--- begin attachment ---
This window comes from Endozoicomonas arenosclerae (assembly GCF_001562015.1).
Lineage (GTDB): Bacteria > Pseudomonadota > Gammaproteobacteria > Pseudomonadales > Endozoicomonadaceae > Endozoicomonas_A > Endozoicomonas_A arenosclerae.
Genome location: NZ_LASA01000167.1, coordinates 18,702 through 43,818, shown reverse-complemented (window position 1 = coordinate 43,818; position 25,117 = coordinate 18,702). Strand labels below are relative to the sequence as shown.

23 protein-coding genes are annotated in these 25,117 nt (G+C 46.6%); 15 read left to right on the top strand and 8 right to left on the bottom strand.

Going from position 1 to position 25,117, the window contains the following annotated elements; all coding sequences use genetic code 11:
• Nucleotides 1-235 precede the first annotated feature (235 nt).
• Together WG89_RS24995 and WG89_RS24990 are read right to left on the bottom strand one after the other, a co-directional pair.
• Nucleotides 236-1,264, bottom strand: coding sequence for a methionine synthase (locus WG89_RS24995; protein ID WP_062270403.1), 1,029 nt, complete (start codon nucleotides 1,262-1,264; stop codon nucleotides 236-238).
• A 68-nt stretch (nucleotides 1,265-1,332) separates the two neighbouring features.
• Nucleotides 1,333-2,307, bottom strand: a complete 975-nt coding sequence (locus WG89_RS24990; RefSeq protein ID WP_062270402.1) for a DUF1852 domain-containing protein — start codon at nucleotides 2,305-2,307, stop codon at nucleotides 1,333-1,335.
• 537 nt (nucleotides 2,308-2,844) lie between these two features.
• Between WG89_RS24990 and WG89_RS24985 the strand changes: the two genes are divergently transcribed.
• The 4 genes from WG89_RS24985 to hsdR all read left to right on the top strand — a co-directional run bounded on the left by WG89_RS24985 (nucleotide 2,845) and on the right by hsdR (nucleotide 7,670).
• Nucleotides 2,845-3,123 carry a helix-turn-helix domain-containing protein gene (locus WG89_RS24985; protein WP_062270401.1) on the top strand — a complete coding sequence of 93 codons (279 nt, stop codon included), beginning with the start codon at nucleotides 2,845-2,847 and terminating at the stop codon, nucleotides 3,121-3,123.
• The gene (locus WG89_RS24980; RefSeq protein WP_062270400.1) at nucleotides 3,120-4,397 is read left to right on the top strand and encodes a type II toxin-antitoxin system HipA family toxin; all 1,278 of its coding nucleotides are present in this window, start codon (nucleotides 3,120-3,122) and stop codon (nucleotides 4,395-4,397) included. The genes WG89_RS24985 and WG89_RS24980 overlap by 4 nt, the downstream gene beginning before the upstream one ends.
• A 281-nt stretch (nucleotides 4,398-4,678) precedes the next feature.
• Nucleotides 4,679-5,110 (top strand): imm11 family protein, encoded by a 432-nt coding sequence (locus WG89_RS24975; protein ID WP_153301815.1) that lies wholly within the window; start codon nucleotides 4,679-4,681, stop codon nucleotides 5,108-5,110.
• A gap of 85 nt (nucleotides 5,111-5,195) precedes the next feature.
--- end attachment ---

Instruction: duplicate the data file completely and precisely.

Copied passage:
This window comes from Endozoicomonas arenosclerae (assembly GCF_001562015.1).
Lineage (GTDB): Bacteria > Pseudomonadota > Gammaproteobacteria > Pseudomonadales > Endozoicomonadaceae > Endozoicomonas_A > Endozoicomonas_A arenosclerae.
Genome location: NZ_LASA01000167.1, coordinates 18,702 through 43,818, shown reverse-complemented (window position 1 = coordinate 43,818; position 25,117 = coordinate 18,702). Strand labels below are relative to the sequence as shown.

23 protein-coding genes are annotated in these 25,117 nt (G+C 46.6%); 15 read left to right on the top strand and 8 right to left on the bottom strand.

Going from position 1 to position 25,117, the window contains the following annotated elements; all coding sequences use genetic code 11:
• Nucleotides 1-235 precede the first annotated feature (235 nt).
• Together WG89_RS24995 and WG89_RS24990 are read right to left on the bottom strand one after the other, a co-directional pair.
• Nucleotides 236-1,264, bottom strand: coding sequence for a methionine synthase (locus WG89_RS24995; protein ID WP_062270403.1), 1,029 nt, complete (start codon nucleotides 1,262-1,264; stop codon nucleotides 236-238).
• A 68-nt stretch (nucleotides 1,265-1,332) separates the two neighbouring features.
• Nucleotides 1,333-2,307, bottom strand: a complete 975-nt coding sequence (locus WG89_RS24990; RefSeq protein ID WP_062270402.1) for a DUF1852 domain-containing protein — start codon at nucleotides 2,305-2,307, stop codon at nucleotides 1,333-1,335.
• 537 nt (nucleotides 2,308-2,844) lie between these two features.
• Between WG89_RS24990 and WG89_RS24985 the strand changes: the two genes are divergently transcribed.
• The 4 genes from WG89_RS24985 to hsdR all read left to right on the top strand — a co-directional run bounded on the left by WG89_RS24985 (nucleotide 2,845) and on the right by hsdR (nucleotide 7,670).
• Nucleotides 2,845-3,123 carry a helix-turn-helix domain-containing protein gene (locus WG89_RS24985; protein WP_062270401.1) on the top strand — a complete coding sequence of 93 codons (279 nt, stop codon included), beginning with the start codon at nucleotides 2,845-2,847 and terminating at the stop codon, nucleotides 3,121-3,123.
• The gene (locus WG89_RS24980; RefSeq protein WP_062270400.1) at nucleotides 3,120-4,397 is read left to right on the top strand and encodes a type II toxin-antitoxin system HipA family toxin; all 1,278 of its coding nucleotides are present in this window, start codon (nucleotides 3,120-3,122) and stop codon (nucleotides 4,395-4,397) included. The genes WG89_RS24985 and WG89_RS24980 overlap by 4 nt, the downstream gene beginning before the upstream one ends.
• A 281-nt stretch (nucleotides 4,398-4,678) precedes the next feature.
• Nucleotides 4,679-5,110 (top strand): imm11 family protein, encoded by a 432-nt coding sequence (locus WG89_RS24975; protein ID WP_153301815.1) that lies wholly within the window; start codon nucleotides 4,679-4,681, stop codon nucleotides 5,108-5,110.
• A gap of 85 nt (nucleotides 5,111-5,195) precedes the next feature.